- Denial: This can be seen as being unable to accept or process the situation, therefore not believing that it is occurring. This may be more prominent in deaths that are sudden or unexpected.
- Anger: We replace our sadness and fear in the wake of loss with anger as a means of defending ourselves.
- Bargaining: This often manifests itself as distorted thought processes such as, “if only ___” and “I could have done more.” Guilt is commonly associated with these thoughts.
- Depression: This can look differently depending on the individual; for some it could be isolation and sadness, while for others it could be a deep sense of being alone in the world.
- Acceptance: This involves acknowledging the situation as it is and being able to move on in our lives while still having respect and appreciation for the memory of the individual.
A lot like the loss of anything else, sobriety in itself is a loss of the former substance(s) of choice you used. When you quit using or drinking, you may mourn the change. It is likely that you have experienced one or all of these emotions throughout active addiction and recovery in regard to your substance of choice. The same may be said for grieving the loss of a loved one. It is important to note that these stages may not be experienced in this order necessarily. The way we experience grief can look different from person to person.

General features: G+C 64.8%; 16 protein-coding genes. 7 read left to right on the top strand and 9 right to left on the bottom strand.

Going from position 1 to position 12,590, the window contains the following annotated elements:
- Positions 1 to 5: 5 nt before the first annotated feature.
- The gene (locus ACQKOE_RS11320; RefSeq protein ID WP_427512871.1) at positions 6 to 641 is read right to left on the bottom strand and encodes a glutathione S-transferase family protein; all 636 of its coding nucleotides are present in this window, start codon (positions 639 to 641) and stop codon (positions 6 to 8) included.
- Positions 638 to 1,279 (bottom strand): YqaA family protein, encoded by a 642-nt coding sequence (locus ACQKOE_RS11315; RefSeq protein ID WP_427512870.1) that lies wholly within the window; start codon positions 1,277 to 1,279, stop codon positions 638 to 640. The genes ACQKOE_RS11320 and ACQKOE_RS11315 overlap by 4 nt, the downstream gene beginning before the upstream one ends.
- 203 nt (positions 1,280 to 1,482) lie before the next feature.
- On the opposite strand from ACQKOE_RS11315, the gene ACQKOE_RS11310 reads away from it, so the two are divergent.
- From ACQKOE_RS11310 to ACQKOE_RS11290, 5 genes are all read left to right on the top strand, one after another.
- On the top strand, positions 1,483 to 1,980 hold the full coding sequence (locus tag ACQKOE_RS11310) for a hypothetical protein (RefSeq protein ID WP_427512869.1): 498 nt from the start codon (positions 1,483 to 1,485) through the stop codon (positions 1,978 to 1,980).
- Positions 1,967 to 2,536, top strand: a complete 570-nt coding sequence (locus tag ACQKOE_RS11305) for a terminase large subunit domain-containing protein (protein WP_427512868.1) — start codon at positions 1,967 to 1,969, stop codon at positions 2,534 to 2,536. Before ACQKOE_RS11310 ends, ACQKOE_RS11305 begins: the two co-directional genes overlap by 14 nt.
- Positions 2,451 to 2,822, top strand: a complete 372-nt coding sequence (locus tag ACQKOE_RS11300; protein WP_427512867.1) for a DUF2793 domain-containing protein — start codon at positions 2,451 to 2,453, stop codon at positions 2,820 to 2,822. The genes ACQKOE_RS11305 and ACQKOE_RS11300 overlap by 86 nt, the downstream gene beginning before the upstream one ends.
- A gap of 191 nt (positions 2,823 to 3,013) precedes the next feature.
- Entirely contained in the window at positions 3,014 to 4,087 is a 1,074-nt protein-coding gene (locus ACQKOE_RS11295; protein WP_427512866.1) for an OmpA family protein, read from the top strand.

Having the willingness to be aware of our own grieving processes can indicate when we may need help, from ourselves or others. We can become more aware of our own grieving processes through a number of ways, such as individual or group therapy, journaling, and mindfulness practices such as meditation. As we explore this grief, we become more aware of how these emotions can derail our recovery and what we need to do to stay on track.